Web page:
elina vähälä tackles 10 questions (again!)

yowza ~ time for the first interview of the season, and i don’t mind saying it’s an absolute doozey.  *elina vähälä will always hold a special place in my heart for being the first classical music rockstar to do an interview for the blog… and now she’s the very first repeat customer!  if you want to catch her first interview, click here.  if you want to catch her current interview, well, keep reading…

you’ll be playing sergei prokofiev’s violin concerto #2 with the band this saturday, sunday, and monday – how would you describe this music?

There is always something crispy, witty, and fresh to Prokofiev’s way of writing, even in the most beautiful singing melodies.  In the second Violin Concerto he offers all these qualities to the listener, and the middle movement has one of the most incredible themes ever written.  The solo violin has to create an illusion of a never-ending phrase and try to leave the audience breathless – now there is a challenge!

a challenge i know you’re up for.  the second half of the program features rachmaninoff’s second symphony – any thoughts on pairing that with the music your playing?

It is a wonderful combination, introducing two completely different faces of the “Russian soul.”  This symphony was dedicated to Sergei Taneyev, who by the way was Prokofiev’s teacher…

wow, yet another sergei!  hey, the beaver has been wondering: what does it mean when folks speak of hearing “colors” in an instrument or a composition?

When we musicians rehearse, we are trying to find different variations of the sound to describe the mood or emotion of the phrase and harmony.  This can easiest be described as looking for colors and shades.  The sound of the instruments, instrumentation, and balancing can be used to make music sound cold, warm, bright, dark, clear, blurry, you name it.  Some people really hear different colors, or more precisely different tonal keys give them a clear vision of different colors.  For example, the F Major key was green for Sibelius.  He even had *a fireplace at his home that was F Major green!  It pays off to google about the neurological phenomenon called sound-color synesthesia.

what is this “google” that you speak of?  wait ~ that’s not my question… let’s see… last time we talked, you called your 332-year-old violin a diva.  what did you mean by that?

This “lady” is very sensitive to weather, especially humidity, altitude, and acoustics!  When it collaborates, and most of the time it fortunately does, it offers the greatest companionship, but when it decides to act up, it can really give the player a hard time.  The audience probably wouldn’t notice anything at all, but sometimes in difficult weather one has to be really careful how the bow touches the strings in order to make them speak.

i’ve got 48 hours in helsinki… what’s a rodent to do?

I hope it’s 48 hours in the summer… A boat trip in the harbor, fish dinner at one of the nearby restaurants (although it is VERY hard to impress anyone who has gotten used to the fish from the Pacific Northwest…), a concert in the brand new Music Centre which had its opening on August 31st, and a trip to the home of Sibelius with that fireplace in F Major.

last time when i asked what composer rocked your world, you replied “Beethoven, Beethoven, Beethoven!” (which instantly earned you brownie points with the classical beaver, btw).  if you had to pick your favorite symphony by uncle Ludwig, what would it be?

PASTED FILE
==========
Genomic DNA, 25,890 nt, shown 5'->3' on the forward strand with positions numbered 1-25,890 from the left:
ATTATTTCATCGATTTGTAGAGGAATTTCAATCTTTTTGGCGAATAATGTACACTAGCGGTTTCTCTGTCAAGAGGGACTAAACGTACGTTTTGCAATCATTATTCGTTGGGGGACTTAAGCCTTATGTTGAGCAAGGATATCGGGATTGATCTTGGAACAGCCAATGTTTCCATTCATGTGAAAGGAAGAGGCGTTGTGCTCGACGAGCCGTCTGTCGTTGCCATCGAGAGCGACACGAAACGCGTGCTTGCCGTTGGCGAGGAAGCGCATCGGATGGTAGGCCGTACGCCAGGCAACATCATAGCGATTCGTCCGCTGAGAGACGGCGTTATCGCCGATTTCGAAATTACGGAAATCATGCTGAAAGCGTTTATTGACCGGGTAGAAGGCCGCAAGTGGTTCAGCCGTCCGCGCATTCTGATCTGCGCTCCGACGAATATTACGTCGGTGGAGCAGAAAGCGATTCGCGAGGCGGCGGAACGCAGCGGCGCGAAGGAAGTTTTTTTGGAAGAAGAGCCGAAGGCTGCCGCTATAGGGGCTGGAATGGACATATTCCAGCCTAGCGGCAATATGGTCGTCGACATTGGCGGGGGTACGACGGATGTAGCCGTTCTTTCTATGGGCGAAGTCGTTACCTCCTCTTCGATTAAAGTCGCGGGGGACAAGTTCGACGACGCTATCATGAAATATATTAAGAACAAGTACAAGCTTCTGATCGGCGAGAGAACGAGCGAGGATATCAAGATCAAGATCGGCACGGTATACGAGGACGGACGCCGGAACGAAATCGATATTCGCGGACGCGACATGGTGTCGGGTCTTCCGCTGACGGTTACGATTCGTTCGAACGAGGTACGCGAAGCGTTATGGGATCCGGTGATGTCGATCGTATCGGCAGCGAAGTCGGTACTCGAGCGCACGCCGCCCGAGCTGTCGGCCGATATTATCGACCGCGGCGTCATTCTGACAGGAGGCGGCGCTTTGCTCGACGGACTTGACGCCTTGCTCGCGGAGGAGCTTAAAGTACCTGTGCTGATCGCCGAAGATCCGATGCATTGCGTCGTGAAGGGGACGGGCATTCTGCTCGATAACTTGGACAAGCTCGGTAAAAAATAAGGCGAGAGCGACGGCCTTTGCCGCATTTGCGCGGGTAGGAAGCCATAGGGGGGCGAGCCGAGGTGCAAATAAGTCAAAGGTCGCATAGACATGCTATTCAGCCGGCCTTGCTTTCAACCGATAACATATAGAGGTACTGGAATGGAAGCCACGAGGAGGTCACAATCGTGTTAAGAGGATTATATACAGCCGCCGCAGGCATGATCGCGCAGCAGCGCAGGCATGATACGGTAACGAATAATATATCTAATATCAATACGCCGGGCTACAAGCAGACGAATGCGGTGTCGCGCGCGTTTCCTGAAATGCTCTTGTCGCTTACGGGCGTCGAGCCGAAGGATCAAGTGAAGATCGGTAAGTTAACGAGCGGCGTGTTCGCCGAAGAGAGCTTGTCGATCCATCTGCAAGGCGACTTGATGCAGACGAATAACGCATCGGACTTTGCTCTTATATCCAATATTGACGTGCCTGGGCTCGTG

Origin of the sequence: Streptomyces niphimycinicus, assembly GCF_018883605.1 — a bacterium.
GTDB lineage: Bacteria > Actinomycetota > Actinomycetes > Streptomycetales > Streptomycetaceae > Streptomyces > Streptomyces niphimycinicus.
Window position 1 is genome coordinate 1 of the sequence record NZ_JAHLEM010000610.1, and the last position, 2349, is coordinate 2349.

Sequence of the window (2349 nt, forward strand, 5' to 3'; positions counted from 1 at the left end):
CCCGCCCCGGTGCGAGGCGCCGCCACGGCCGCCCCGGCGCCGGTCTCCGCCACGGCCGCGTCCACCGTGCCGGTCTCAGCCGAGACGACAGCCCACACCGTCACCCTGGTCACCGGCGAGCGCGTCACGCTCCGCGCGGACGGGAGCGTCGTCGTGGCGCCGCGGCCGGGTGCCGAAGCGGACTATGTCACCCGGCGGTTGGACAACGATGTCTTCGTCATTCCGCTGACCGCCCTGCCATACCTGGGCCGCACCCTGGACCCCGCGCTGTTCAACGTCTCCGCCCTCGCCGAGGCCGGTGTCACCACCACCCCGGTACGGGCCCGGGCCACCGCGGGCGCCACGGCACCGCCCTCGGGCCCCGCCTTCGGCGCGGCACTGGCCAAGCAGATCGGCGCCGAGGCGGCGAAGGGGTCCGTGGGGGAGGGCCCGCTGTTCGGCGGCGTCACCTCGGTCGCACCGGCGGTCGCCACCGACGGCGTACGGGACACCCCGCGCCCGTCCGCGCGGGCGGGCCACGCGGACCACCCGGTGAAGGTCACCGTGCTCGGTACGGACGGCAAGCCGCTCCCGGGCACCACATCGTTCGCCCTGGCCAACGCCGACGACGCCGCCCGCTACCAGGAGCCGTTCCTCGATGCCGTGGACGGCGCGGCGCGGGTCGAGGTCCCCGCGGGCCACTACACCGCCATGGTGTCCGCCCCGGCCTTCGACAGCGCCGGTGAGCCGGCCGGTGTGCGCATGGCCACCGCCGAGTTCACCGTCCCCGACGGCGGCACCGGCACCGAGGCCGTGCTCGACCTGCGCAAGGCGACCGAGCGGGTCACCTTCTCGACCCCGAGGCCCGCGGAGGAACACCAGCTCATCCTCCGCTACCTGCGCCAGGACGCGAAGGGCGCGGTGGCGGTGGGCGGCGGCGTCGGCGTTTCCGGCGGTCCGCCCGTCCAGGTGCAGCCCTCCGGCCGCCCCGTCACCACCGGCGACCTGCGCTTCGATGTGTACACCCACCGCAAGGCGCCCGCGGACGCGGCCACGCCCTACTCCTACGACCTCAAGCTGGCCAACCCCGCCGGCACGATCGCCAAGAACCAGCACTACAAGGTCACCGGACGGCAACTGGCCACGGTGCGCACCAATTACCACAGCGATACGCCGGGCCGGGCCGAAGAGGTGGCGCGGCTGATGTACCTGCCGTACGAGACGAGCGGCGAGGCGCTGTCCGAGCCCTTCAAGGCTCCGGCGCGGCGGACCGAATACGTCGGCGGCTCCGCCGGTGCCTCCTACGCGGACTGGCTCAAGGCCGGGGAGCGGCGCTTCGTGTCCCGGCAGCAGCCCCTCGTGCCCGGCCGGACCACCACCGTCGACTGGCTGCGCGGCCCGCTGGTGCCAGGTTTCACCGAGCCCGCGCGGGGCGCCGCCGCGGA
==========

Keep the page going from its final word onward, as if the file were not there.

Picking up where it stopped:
This question feels so unfair!!!  Every single Beethoven symphony is so different but yet so brilliant in every way.  If I really, really have to, I will nevertheless choose his ninth symphony because of the message “Alle Menschen werden Brüder” (all men become brothers) and the synthesis between music, text, instruments, and voice.  Once a musician friend of mine said: “If you simply want to cry for humanity, listen to the third movement of the ninth symphony.”

if i want to cry for humanity, i watch c-span.  hey, do you have any pre-concert routines?

I have a couple of things that are easy to do anywhere.  It’s important to time the eating right (the blood sugar has to be high enough for the performance) and then I have a quick routine with breathing and collecting my concentration. If there is time and possibility to do my *five Tibetan rites, that’s great because it stretches and pumps blood to the muscles… but nothing mysterious really.

um, five tibetan rites sounds pretty mysterious to me, just sayin’.  if you could invite 3 composers to dinner, who would you choose and where would you go?

I would take Ludvig van Beethoven (surprise, surprise!), Leoš Janáček, and Jean Sibelius not to a restaurant but to the deep forests of Finland for collecting mushrooms and some fantastic conversations about the creative process.  What on earth happened when these geniuses received their music? How did they manage to put this immaterial into the form of ink on paper? What are their wishes and advice for the performer?  That would be grand…

what a sublime image ~ thanks!  any guilty pleasures in the world of pop music these days?

Not really, but I was quite envious when a violinist friend of mine was performing recently with Sting!

sting, schming… you’ve got carlos!  what do you suppose sets him apart from other conductors (besides the hair)?

Well, he’s completely crazy in the most positive way, completely without BS.  We have a great time working together and he really knows what he’s doing… I’m looking forward to the concerts!

wow, probably not as much as i am.  elina, thanks so much for the amazing responses (again)!  dear god, monday night seems so far away…

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